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Cloud Supercomputing

1.21 PetaFLOPS (RPeak) Supercomputer Created With EC2 54

Posted by Unknown Lamer
from the when-do-we-get-to-jigga-flops dept.
An anonymous reader writes "In honor of Doc Brown, Great Scott! Ars has an interesting article about a 1.21 PetaFLOPS (RPeak) supercomputer created on Amazon EC2 Spot Instances. From HPC software company Cycle Computing's blog, it ran Professor Mark Thompson's research to find new, more efficient materials for solar cells. As Professor Thompson puts it: 'If the 20th century was the century of silicon materials, the 21st will be all organic. The question is how to find the right material without spending the entire 21st century looking for it.' El Reg points out this 'virty super's low cost.' Will cloud democratize access to HPC for research?"
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1.21 PetaFLOPS (RPeak) Supercomputer Created With EC2

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  • by serviscope_minor (664417) on Wednesday November 13, 2013 @02:32PM (#45415115) Journal

    1.21 PetaFLOPS (RPeak)

    Getting RPeak high is simply a matter of getting enough computers which you have access to. They could be connected by TCP/IP over pigeons or PPP over two tin cans and a piece of wet string.

    Basically getting a high RPeak on EC2 requires the following procedure:
    1. Pay a fuck load of money
    2. Create new instance.
    3. Goto 2.

    Basically this article translates to "Amazon has a lot of computers and this guy rented out a bunch of them at once".

    Which I'm sure is good for his research, which must be of the very parallelizable type. I have done such stuff too in the past and it's nice when you have it.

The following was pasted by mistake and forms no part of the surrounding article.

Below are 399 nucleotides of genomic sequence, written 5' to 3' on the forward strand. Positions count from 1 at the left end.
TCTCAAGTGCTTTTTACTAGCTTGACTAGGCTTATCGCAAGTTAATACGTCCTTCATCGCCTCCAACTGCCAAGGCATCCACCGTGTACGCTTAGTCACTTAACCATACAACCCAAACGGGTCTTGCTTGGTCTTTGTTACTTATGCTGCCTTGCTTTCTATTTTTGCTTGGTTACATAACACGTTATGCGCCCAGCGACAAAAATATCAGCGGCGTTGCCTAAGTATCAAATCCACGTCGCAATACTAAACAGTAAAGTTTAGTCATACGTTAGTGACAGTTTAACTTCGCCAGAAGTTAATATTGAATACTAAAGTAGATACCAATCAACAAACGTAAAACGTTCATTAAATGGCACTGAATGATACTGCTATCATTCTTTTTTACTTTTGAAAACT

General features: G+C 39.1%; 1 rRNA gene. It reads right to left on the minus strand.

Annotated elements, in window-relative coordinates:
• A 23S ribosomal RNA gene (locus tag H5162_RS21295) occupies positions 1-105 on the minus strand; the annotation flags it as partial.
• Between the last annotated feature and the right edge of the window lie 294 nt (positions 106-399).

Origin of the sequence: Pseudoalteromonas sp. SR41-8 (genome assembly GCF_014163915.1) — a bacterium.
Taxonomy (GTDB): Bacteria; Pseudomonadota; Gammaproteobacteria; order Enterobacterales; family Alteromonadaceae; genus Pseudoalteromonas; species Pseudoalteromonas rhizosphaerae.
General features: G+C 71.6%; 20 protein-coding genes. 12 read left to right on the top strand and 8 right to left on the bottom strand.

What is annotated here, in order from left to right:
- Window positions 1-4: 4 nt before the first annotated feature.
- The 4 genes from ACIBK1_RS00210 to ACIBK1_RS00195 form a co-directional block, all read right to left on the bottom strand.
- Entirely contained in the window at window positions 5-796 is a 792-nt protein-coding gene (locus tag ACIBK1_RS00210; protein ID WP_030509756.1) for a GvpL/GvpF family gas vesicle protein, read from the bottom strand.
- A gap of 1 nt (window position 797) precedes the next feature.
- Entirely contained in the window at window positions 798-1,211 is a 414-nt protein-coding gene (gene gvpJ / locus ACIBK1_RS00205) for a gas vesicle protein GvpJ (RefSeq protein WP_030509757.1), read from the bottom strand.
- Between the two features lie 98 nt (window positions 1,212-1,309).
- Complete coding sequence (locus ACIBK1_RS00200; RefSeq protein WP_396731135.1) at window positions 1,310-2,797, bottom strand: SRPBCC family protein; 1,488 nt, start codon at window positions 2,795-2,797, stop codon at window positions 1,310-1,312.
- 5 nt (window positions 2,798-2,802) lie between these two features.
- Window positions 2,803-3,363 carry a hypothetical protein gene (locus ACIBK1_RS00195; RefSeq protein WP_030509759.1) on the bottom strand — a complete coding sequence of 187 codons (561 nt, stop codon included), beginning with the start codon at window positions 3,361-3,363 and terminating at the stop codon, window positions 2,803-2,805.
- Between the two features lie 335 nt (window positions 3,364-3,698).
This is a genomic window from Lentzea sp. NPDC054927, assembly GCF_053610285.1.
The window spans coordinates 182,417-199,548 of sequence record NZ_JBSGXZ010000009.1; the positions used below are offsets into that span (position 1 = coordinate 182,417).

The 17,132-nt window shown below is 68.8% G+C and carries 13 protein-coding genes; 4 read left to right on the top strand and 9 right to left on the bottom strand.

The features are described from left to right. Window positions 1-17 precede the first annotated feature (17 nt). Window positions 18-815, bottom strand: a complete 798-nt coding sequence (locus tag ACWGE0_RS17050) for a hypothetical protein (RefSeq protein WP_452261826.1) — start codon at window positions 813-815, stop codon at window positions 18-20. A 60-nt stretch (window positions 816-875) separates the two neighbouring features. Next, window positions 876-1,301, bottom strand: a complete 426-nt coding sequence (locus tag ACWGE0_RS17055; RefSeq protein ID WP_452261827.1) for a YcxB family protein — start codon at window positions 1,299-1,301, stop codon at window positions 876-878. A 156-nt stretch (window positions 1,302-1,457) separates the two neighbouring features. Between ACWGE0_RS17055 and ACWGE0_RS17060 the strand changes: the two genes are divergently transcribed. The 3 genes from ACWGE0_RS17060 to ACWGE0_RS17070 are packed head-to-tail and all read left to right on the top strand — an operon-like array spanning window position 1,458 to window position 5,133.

• by fuzzyfuzzyfungus (1223518) on Wednesday November 13, 2013 @03:14PM (#45415555) Journal
      The one (slightly) novel aspect of this, presumably also made possible because the workload parallelized well, is the use of Spot Instances [amazon.com]. As the name suggests, these aren't Amazon's standard fixed-price instances; but are rather instances whose price changes according to demand.

      You make a bid (specifying maximum price/hour, number and type of instances, availability zones, etc.) If the spot price falls at or below your maximum, your instance starts running. Should it exceed your maximum, your instance gets terminated. Using these things obviously requires a tolerance for server outages far above even the shoddiest physical systems; but if you can divide your problem space into relatively small, discrete, chunks, and get the results off the individual servers once computed, you won't lose more than a single chunk per shutdown, and spot instances can be crazy cheap, depending on demand at the time. My impression is that Amazon offers them whenever they don't have enough reserved instances to fill a given area, and will pretty much keep offering them as long as they pay better than they cost in additional electricity and cooling, so if you are willing to bottom feed, and potentially wait, there are some bargains to be had.
      • ... If the spot price falls at or below your maximum, your instance starts running. Should it exceed your maximum, your instance gets terminated. Using these things obviously requires a tolerance for server outages far above even the shoddiest physical systems; but if you can divide your problem space into relatively small, discrete, chunks, and get the results off the individual servers once computed, you won't lose more than a single chunk per shutdown...

        And how is this different from SETI@Home, other t

        • Architecturally, it really isn't. The main difference is just that, unlike the heyday of SETI@Home (which, in part, was greatly aided by the dearth of portables and the relatively lousy system idle powersave modes of the time), you can rent time on other people's computers with such low friction that humans needn't be involved (and, indeed, the intention is that they aren't, except at high levels), and that Amazon has a specific pricing mechanism for varying the price of machine time, in quite fine incremen
      • by Arrepiadd (688829)

        The one (slightly) novel aspect of this, presumably also made possible because the workload parallelized well, is the use of Spot Instances [amazon.com]. As the name suggests, these aren't Amazon's standard fixed-price instances; but are rather instances whose price changes according to demand.